Learning from Watson February 19, 2011Posted by Andre Vellino in Artificial Intelligence, Information retrieval, Search, Semantics, Statistical Semantics.
Now that Watson has convincingly demonstrated that machines can perform some natural language tasks more effectively than humans can (see a rerun of part of Day 1 of the Jeopardy contest), what is the proper conclusion to be drawn from it?
Or do we conclude that machines are now (or soon will be) sentient and deserve to be spoken to with respect for their moral standing (see Peter Singer’s article “Rights for Robots“)? Or should we, like NSERC Gold Medal Award winner Geoffrey Hinton, be scared about the social consequences (in the long term) of intelligent robots designed replace soldiers (listen to his interview on the future of AI machines on CBC’s Quirk and Quarks).
Before coming to any definite conclusion about how “like” us machines can be, I think we should consider how these machines do what they do. The survey paper in AI Magazine about the design of “DeepQA” by the Watson team gives some indications of the general approach:
DeepQA is a massively parallel, probabilistic evidence-based architecture. For the Jeopardy Challenge, we use more than 100 different techniques for analyzing natural language, identifying sources, ﬁnding and generating hypotheses, ﬁnding and scoring evidence, and merging and ranking hypotheses….
The overarching principles in DeepQA are massive parallelism, many experts, pervasive conﬁ-dence estimation, and integration of shallow and deep knowledge.
Is this the right model for creating artificial cognition? Probably not. As Maarten van Emden and I argue in a recent paper on the chinese room argument and the “Human Window”, the question of whether a computer is simulating cognition cannot be decided by how effectively a computer solves a chess puzzle (for instance) but rather by the mechanism that it uses to achieve the end.
In this instance DeepQA uses and combines a number of different techniques from NLP, machine learning, distributed processing and decision theory – which is not likely to be an accurate representation of what humans actually do but it is undeniably successful at that task (see this talk on YouTube about how IBM addressed the Jeopardy problem).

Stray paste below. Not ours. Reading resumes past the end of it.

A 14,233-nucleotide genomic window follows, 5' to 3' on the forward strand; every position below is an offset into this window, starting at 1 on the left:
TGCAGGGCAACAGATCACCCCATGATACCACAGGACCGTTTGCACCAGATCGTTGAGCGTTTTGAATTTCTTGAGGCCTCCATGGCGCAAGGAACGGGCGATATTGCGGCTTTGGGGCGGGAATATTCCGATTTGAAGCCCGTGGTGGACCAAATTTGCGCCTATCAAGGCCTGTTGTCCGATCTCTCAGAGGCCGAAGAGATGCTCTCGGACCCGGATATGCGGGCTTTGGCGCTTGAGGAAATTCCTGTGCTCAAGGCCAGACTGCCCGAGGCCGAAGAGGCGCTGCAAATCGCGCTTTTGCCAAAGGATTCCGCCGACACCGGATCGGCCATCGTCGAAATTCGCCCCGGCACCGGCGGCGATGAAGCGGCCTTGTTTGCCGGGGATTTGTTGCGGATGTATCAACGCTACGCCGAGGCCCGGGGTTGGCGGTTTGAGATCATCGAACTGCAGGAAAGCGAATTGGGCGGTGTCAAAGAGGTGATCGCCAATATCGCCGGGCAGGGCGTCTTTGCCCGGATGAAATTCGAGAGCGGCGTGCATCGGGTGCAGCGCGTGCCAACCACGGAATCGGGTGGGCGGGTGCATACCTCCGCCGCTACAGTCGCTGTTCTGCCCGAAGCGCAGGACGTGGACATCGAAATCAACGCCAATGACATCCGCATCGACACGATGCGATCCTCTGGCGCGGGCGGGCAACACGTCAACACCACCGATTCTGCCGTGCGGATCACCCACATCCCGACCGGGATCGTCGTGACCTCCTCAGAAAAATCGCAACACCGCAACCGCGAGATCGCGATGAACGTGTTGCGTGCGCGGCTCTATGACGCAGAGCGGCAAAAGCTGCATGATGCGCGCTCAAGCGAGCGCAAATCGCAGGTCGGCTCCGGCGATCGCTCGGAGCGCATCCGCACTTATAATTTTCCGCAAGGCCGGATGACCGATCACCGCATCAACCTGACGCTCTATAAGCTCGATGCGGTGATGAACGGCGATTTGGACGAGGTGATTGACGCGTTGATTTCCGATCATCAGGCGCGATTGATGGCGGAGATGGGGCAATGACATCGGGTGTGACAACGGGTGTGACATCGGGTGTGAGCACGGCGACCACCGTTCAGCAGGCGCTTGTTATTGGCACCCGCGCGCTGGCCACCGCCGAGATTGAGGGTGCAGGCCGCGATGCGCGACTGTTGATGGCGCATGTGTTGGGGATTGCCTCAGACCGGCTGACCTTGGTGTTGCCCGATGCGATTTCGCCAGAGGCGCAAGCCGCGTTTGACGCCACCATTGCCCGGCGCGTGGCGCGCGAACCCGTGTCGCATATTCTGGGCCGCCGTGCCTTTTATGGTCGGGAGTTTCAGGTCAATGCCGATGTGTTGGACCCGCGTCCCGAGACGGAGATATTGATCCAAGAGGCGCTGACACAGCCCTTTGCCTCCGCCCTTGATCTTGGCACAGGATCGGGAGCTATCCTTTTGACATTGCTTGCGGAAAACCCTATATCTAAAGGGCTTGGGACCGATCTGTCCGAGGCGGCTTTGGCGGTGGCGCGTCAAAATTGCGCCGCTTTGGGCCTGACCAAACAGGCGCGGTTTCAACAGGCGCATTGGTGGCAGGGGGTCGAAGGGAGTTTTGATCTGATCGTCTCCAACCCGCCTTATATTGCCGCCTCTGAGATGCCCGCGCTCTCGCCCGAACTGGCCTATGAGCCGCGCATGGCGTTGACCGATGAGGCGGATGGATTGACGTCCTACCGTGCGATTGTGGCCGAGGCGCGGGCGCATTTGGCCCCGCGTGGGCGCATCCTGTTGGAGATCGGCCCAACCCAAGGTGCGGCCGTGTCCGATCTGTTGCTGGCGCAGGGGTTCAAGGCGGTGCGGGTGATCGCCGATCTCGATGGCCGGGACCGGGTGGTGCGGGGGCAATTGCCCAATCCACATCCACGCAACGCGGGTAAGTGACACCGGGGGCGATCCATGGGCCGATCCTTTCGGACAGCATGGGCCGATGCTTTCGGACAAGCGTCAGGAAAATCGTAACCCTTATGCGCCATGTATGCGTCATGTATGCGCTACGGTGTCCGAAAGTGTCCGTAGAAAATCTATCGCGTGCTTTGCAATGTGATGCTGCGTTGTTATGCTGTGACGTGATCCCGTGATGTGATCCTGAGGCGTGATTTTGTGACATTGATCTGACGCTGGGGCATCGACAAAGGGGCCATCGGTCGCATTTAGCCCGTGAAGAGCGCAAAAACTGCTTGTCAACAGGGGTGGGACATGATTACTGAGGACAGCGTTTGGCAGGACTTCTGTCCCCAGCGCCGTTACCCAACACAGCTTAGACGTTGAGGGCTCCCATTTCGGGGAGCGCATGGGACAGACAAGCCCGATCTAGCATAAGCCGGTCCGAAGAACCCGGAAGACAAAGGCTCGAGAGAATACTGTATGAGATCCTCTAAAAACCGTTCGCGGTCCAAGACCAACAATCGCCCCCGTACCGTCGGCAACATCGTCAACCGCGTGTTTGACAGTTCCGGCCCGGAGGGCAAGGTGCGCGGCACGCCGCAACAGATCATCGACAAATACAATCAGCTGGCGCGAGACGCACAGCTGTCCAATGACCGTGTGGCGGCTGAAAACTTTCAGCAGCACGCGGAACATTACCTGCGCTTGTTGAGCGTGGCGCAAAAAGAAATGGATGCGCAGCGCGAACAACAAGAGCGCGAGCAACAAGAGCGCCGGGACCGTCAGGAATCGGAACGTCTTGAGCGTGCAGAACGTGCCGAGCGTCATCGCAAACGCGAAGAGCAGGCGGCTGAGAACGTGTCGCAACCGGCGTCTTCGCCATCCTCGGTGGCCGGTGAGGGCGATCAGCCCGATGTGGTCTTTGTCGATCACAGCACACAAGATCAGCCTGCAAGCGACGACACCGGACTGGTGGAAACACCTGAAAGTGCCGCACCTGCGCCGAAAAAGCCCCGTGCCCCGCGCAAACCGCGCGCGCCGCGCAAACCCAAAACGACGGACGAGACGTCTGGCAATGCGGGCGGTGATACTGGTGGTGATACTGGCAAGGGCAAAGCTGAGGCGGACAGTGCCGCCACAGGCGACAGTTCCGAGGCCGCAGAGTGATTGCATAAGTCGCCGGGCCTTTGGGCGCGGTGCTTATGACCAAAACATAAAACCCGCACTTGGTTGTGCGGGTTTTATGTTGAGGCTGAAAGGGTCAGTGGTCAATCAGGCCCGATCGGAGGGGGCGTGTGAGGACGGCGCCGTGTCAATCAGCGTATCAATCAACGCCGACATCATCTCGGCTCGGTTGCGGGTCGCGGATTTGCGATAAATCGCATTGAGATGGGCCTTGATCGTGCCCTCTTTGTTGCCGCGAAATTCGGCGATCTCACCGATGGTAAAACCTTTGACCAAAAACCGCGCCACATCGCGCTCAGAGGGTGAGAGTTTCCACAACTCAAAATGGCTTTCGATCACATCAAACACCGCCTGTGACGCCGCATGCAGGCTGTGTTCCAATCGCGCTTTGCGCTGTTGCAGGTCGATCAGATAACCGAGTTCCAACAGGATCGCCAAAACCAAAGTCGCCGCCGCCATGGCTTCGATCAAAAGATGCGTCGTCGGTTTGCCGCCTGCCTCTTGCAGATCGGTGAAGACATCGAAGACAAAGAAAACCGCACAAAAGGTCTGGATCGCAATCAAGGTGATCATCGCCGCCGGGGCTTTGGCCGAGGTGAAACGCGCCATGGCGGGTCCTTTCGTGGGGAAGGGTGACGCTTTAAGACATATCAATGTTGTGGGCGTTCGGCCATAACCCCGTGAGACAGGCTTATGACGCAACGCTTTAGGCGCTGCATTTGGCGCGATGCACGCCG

Geoff Hinton (in the radio interview mentioned above) speculates that Watson is a feat of special-purpose engineering but that the general-purpose solution – a large neural network that simulates the learning abilities of the brain – is what the project of AI is really about.
What we suggest in our Human Window paper is that one criterion we can use to determine whether machines are performing adequate simulations of what humans do is whether or not humans are able to follow the steps that machine is undertaking. On that criterion, I think it’s safe to say that Watson – although very impressive – isn’t quite there yet.
P.S. If you have the patience, I recommend watching a BBC debate from 1973 between Sir James Lighthill, John McCarthy and Donald Michie about whether AI is possible. The context of this video is the “Lighthill Affair” in 1972, recently chronicled on van Emden’s blog (note that the audio on this thumbnail video is rather out of synch!).
It’s amazing how spectacularly wrong an amateur in artificial intelligence (Prof. Lighthill was an applied mathematician specializing in fluid dynamics) can be about the possibiliy of machines simulating intelligent behaviour. It is real tragedy that Sir Lighthill’s ideological biases had such disastrous consequences for AI research funding in the UK. The attitude of Sir Lighthill reminds me of Samuel Wilberforce‘s objections to Darwin’s theory of evolution. I find it astonishing that this BBC debate was so civilized in its demeanour.